538 A.D. and the Transition from Pagan Roman Empire to Holy Roman Empire: Justinian’s Metamorphosis from Chief of Staffs to Theologian

Author Faculty (Discipline)


Document Type


Publication Date


Publication Details

This article was originally published as:

Ahn, K., Damsteegt, G., de Kock, E., Kim, S., Kwon, J., … van Wyk, K. (2017). 538 A.D. and the transition from Pagan Roman Empire to Holy Roman Empire: Justinian’s metamorphosis from chief of staffs to theologian. IInternational Journal of Humanities and Social Science, 7(1), 44-85. Retrieved from http://www.ijhssnet.com/journals/Vol_7_No_1_January_2017/7.pdf

ISSN: 2221-0989


220401 Christian Studies (incl. Biblical Studies and Church History)

Reportable Items



The year 538 A.D. became the turning point in the history of the Roman Empire since so many aspects on political, administrative and economical levels were already switched off that when Justinian declared himself to be a theologian from this year and no longer a soldier, he crossed the barrier of his mandate between what is purely civil obligation and what is religious obligation, similarly to Constantine before, and entered in competition with the papal function and this role is evidence of Justinian’s ongoing caesaro-papism. The quest for unification of the empire by unification of the church, the fever for church-building projects with his wife Theodora, the persecution of enemies of the church and heretics, his disdain with the Sabbath although his second name was Sabbatini, his support for suppressing any eschatological fever in line with the church fathers and Oecumenius and yet trying to build the ‘Kingdom of God’ on earth, all this indicate the problem 538 was for the Roman Empire and the Catholic Church. Archaeological and historical original sources of Justinian and contemporaries of popes, biographer of Justinian and a commentator on Revelation (Oecumenius) are very revealing of these times and the shift or transition of what belonged to the Roman Empire handed over since 538 A.D. to the church and the papal function. The Code of Justinian was a persecuting instrument. Justinian upheld the supremacy of the papacy. He permitted through the Council of Orleans actions to be done on Sunday that Constantine prohibited like travel and preparation of food and cleaning the house. In Novellae CXLIV Justinian instituted a Seventh-day Sabbath persecution. He changed the times and laws ad hoc as his Novellae XLVI and coins of 538 A.D. (XII year) indicate. Private gatherings were persecuted. He had church-manual laws. Justinian studied Systematic Theology on the nature of Christ and wrote homiletical rules for preachers. He gave textcritical advice to Jews and condemned their doctrinal deviations. This theological hobby of the ruler of the once mighty Roman Empire was to be taken over by a more theological competent power that would eventually lead to papal-caesarism until the unsettling of this new aggrandizing paradigm in 1798 by Napoleon. The prophetic embedding of the 1260 days as “years” prophecies in both Daniel 7 and Revelation 12 definitely started in 538 A.D. contrary to W. Spicer’s (1918) suggestion of 533 or 538 as two alternative dates or any other dates suggested by other scholars in the history of interpretation in historicism. It is also not just a case of history of interpretation hermeneutics but data solidly supported by archaeology, iconography and original historical sources that coincides with the parameters provided by exegesis of the rest of the Books of Daniel and Revelation added with the exegesis of the detail of the passages under consideration. A necessary ingredient for the historical researcher remains to be the faith that God can predict the future and He did and that the data as well as the prophecies of the Biblical Text are evidence of that.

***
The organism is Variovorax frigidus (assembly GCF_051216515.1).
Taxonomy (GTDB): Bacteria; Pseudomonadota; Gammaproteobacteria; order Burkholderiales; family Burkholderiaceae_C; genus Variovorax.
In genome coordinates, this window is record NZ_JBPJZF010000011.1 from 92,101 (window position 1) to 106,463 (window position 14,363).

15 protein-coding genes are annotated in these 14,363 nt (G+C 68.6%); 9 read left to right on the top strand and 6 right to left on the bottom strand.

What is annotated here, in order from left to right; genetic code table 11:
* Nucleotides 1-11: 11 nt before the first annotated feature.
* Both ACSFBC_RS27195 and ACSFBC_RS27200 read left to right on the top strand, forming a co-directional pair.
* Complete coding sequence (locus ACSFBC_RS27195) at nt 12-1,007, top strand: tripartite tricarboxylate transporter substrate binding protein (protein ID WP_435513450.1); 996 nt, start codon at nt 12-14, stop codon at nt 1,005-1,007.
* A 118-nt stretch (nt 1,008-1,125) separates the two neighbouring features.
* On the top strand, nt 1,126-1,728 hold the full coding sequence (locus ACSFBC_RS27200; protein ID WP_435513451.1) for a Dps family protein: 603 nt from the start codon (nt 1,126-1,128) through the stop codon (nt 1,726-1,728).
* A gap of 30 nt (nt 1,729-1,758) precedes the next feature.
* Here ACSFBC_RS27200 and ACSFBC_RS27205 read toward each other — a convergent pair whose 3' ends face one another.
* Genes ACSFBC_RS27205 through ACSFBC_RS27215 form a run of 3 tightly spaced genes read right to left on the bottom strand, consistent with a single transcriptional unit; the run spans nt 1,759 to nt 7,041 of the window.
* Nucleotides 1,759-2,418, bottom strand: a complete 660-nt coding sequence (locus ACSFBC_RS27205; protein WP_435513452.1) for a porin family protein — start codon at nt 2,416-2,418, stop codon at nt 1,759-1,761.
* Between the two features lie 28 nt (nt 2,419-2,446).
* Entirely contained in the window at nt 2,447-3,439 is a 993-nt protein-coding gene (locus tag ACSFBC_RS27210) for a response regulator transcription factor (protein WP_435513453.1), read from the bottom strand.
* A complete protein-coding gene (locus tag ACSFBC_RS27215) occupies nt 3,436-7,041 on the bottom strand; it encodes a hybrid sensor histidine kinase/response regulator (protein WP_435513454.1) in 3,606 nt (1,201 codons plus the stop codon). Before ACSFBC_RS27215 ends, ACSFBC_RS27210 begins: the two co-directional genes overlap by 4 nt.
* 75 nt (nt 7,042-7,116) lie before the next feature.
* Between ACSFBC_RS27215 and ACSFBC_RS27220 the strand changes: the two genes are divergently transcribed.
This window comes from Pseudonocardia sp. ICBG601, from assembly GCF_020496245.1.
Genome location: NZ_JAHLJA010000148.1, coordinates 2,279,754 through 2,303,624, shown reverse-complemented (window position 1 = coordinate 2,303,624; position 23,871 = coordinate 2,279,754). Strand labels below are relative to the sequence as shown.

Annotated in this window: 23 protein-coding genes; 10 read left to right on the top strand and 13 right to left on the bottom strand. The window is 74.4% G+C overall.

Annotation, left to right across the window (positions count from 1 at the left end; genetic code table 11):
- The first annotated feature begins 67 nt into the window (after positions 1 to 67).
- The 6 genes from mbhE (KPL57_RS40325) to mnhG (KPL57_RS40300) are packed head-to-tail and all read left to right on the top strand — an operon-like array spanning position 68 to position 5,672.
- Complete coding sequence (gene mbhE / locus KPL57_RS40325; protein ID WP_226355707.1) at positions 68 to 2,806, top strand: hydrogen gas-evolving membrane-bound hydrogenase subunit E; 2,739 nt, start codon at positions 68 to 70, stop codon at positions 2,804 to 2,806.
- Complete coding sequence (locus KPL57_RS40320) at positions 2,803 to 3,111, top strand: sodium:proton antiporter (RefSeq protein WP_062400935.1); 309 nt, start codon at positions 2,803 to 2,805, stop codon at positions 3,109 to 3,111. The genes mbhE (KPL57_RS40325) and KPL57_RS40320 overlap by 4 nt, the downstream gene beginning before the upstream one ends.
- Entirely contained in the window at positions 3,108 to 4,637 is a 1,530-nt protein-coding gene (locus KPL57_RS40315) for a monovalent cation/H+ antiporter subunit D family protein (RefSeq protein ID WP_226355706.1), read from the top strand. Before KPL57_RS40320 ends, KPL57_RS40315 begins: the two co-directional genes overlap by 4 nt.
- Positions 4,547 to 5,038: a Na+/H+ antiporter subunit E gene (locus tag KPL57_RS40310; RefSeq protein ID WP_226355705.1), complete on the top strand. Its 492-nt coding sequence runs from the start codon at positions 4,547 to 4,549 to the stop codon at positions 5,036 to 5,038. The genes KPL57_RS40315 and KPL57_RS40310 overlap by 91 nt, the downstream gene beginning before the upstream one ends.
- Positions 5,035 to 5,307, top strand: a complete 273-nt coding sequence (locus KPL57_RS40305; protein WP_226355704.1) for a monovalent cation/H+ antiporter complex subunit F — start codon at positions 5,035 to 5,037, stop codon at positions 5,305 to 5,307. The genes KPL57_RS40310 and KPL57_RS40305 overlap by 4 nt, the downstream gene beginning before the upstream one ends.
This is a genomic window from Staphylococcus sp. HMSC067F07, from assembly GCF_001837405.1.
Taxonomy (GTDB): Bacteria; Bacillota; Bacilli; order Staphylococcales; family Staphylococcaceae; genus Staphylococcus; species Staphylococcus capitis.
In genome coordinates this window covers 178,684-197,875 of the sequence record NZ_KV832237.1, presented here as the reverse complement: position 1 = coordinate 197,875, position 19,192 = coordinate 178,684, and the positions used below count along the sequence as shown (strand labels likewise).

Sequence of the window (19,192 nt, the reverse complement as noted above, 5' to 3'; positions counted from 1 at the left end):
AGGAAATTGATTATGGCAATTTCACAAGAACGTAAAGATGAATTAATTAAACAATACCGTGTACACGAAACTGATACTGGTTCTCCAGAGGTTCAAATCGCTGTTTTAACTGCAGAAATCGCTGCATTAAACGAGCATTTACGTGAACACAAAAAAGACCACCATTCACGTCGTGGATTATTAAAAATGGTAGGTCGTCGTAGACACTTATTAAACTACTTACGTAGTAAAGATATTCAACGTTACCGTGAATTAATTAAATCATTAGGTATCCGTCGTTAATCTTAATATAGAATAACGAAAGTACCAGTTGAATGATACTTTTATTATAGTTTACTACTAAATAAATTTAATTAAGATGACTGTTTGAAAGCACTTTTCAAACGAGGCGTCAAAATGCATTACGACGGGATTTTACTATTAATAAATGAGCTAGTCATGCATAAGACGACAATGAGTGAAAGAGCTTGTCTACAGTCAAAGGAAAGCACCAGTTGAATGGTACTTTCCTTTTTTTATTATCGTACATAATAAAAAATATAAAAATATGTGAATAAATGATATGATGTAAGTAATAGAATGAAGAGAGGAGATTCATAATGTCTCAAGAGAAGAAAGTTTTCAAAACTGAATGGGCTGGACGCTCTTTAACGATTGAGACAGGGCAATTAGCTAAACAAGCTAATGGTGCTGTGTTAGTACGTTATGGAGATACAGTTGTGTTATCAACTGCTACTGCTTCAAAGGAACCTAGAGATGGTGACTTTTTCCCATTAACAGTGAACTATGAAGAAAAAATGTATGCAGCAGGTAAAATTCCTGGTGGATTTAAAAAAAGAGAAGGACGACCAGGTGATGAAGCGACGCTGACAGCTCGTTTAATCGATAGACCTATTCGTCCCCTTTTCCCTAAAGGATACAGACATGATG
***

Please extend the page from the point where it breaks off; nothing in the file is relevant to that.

Used by permission: International Journal of Humanities and Social Science and the authors.

This article may be accessed from the publisher here.

At the time of writing Sook Young Kim and Koot van Wyk were affiliated with Avondale College of Higher Education as Conjoint faculty.